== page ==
- Launched a new English Language Learning program for new students coming to Concordia or to other American colleges
- Received an Andrew W. Mellon Foundation grant for innovative language learning, drawing on both Moorhead campus and CLV resources
- Created a vision for sustainability in learning and in practice for our college, receiving this spring a significant grant for sustainability teaching, learning, and practical application.
And in the strategic initiatives to enhance our resources, recognition, and the work experience of our people, we have
- Completed a record breaking year in college fundraising, with the current year on pace to break the record again
- Increased our endowment from $83M in 2011 to over $100M as of today—halfway to the goal we set in October of 2012
- Launched a new collaboration in enrollment marketing with the MindPower firm from Atlanta
- Contracted with Bentz Whalley Flessner in designing the next comprehensive college campaign, to go the Board of Regents for approval at its advancement focused meeting this coming January
- Completed a study on gender equity in compensation and work experience, and a study nearing completion of compensation categories and market levels for our staff.
And more! Of the five initiatives I cited as central in last year’s state of the college address, all five have been undertaken, with real achievement in each.
So why am I talking about the need to commence? Along with all the progress just summarized—progress we owe to the creativity and devotion of faculty, staff, alumni, and friends—we face what has been a way up and way down pattern in the enrollment of new students each fall. First to second year retention has stabilized in the impressive 83-85% range, and we set our sights now to the 90% goal in the strategic plan. The number of continuing students projected last April—1720—is almost exactly the number we now have. The number of new transfer students is up over last year, exceeding our goal.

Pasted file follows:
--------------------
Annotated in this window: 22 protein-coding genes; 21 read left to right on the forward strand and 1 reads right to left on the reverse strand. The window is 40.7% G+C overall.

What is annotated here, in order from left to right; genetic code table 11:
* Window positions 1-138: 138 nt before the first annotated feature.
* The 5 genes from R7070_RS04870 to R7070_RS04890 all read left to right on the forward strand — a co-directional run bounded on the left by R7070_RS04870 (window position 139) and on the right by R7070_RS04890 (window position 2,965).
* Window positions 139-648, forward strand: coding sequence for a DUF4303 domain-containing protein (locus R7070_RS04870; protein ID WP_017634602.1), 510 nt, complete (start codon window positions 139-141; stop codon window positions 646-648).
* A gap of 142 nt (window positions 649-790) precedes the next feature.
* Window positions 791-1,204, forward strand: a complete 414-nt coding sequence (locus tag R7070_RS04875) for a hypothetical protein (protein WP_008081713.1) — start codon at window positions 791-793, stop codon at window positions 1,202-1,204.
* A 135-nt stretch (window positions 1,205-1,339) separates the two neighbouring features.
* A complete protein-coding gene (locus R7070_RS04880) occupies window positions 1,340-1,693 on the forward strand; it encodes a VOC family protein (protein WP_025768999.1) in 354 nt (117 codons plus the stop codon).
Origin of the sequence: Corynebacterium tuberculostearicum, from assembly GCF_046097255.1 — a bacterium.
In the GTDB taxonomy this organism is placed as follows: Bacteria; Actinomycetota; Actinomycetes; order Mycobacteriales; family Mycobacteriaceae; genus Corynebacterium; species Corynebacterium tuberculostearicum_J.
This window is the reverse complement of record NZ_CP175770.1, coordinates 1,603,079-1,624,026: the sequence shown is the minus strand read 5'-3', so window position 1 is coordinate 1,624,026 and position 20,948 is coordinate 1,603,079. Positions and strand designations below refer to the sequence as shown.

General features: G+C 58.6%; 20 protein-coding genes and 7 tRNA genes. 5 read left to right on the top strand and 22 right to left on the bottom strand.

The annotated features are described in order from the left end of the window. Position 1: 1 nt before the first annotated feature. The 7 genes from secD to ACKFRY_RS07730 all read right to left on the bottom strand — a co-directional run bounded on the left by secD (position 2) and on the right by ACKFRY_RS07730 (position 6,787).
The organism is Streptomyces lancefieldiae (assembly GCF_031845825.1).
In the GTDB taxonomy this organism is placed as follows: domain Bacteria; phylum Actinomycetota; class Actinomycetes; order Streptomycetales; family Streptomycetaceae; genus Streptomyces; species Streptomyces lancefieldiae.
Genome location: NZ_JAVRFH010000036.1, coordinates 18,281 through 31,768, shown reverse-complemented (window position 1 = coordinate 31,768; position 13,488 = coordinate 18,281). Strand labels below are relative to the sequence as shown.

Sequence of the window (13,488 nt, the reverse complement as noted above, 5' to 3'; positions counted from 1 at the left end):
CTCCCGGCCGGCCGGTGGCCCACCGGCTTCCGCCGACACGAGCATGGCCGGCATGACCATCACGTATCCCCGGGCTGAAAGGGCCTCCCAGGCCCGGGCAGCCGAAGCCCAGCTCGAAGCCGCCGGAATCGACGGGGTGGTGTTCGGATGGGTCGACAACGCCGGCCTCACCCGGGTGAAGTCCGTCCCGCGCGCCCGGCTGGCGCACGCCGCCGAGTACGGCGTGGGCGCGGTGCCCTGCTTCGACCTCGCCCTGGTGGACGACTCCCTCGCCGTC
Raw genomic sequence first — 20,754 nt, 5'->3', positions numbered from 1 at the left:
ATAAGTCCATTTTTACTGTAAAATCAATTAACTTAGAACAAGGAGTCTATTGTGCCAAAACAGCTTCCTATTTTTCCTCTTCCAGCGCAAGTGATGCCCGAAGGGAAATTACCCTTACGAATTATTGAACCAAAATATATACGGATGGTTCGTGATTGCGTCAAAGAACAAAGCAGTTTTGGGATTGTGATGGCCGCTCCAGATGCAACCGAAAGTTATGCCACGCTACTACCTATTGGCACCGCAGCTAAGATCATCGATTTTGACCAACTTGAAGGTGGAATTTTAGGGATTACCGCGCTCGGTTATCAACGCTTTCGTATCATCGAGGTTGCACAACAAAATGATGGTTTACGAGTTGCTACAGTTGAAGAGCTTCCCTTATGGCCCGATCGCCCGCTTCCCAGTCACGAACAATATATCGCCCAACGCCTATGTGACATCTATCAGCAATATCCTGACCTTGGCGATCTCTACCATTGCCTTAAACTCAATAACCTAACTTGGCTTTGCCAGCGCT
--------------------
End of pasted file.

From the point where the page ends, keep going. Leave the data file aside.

But the enrollment of new, U.S. first-year students has not been consistent. Lest there be any confusion, let me note that we have been consistent in the recruiting academically well-prepared high school graduates. Most of our losses in yield this past season were among less well-prepared applicants. Nevertheless, the lack of a consistent enrollment class year by year makes the progress we are committed to making on the strategic initiatives more challenging. How should we go forward? How do we achieve the right resolution of this challenge?
We remember our strengths, and we take clear, bold, creative action. Let me recall those strengths now, though only in short form:
- A remarkable continuity of mission as a global liberal arts college of the church, living right now, in our understanding of vocation, in the commitment of our curriculum to enable our students to become responsibly engaged in the world, and in the initiatives of our strategic plan
- A founding union of the liberal arts with applied learning, a heritage that has newly inspired our summer working group on integrative learning
- A faculty devoted to engaged student learning and a staff that cares deeply about the welfare of the college as a whole
- An engaged and dedicated board, becoming more focused year by year in understanding its critical role in our success
- Consistently strong fiscal management and management principles that has seen us through both good and challenging times
- Striking support from our benefactors through an Advancement operation that is on a fundraising roll: we exceeded our goal last year, and at this very early date, we have already received more than 58% of our $15.4M goal for the current year—most of it designated for endowment.